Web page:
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Britain Satisfied With Tactics to Combat Bird Flu


Britain's quick response to its first mass outbreak of the deadly Asian variety of bird flu seems to be working. That is the assessment of the country's environment secretary, as Tom Rivers reports for VOA from London.

British authorities moved quickly to contain the outbreak of the H5N1 strain of bird flu, which was located on a farm about 210 kilometers northeast of London. The farm was isolated, and restricted zones were established around a broad perimeter, while 160,000 turkeys were culled.

Following a Cabinet-level meeting Monday, Environment Secretary David Miliband briefed his colleagues in parliament on the latest developments.

"Once slaughtered, those carcasses are being transported under escort in sealed, leak-proof-lorries (trucks) to a plant in Staffordshire, where they are being rendered," he explained. "Rendered involves crushing and grinding of carcasses followed by heat treatment in a sealed vessel to reduce the moisture content and to kill microorganisms. The leftover product from the rendering of the birds is then incinerated to ensure total destruction."

Those immediately involved in the disposal process are being offered anti-viral drugs as a precaution. And health officials here say the risk to the general public is negligible.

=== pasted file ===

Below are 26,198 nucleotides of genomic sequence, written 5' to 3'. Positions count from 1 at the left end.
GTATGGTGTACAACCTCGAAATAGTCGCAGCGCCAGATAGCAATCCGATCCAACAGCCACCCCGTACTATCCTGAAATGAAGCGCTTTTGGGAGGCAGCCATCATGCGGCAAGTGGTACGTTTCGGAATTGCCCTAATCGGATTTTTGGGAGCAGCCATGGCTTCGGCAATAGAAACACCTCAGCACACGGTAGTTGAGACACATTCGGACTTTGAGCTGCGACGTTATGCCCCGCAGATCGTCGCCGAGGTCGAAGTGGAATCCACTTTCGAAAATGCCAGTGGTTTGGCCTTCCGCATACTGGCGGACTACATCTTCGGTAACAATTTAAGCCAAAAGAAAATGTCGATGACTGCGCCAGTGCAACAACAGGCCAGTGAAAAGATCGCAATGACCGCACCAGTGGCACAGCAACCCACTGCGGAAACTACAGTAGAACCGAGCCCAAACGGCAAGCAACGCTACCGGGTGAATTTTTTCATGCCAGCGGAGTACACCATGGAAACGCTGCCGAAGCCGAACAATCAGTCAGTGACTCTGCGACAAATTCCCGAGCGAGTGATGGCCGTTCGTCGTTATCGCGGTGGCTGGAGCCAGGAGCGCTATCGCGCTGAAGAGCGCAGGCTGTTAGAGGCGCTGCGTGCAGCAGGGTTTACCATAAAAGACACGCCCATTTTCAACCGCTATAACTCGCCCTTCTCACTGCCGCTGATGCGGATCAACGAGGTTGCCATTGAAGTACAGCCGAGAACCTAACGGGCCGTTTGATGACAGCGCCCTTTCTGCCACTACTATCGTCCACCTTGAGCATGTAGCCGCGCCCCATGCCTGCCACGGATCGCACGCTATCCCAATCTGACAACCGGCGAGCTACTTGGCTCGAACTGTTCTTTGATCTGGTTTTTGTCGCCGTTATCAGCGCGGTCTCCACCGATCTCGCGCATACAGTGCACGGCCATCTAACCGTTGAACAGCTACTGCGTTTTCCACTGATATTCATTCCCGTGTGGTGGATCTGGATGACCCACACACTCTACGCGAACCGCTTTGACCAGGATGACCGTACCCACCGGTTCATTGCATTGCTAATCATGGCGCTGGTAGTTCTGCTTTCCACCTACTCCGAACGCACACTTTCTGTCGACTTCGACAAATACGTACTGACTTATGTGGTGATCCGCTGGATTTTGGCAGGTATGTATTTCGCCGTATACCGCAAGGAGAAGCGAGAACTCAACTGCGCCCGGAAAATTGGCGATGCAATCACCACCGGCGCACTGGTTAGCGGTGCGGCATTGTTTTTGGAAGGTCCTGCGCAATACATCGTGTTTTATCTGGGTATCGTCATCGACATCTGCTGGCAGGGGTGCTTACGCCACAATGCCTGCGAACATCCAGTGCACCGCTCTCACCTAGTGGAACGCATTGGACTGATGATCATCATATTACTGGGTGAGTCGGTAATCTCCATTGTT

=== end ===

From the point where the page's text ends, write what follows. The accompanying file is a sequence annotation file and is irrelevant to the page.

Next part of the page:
As to the overall response, Miliband says it appears that the process is effective and producing results.

"Experience from previous outbreaks in Europe, and in the past in this country, has shown that, in all cases where disease has been found in domestic poultry, the rapid action taken to restrict movements, to house birds, and above all to cull all the birds on the infected premises, has eradicated the disease without further spread," he said. "I am satisfied that the response in this case has been rapid, well coordinated and appropriate."

Miliband says the source of the virus remains a mystery, but he promised a full report.

"The state veterinary service is carrying out rapid and urgent investigations, both on the infected premises themselves, and by testing poultry farms and collecting dead wild birds in the protection and surveillance zones," he said. "Outside the restricted zones, our program of wild bird surveillance continues, with 4,000 birds having been tested in the last five month(s) alone. I urge keepers of birds to be vigilant, and to exercise good bio-security. In particular, it is important that they act quickly and contact their local animal health office if they suspect disease."

The goal for Britain is to regain disease-free status as soon as possible.

As a precaution, Russia and Japan immediately banned British poultry imports.

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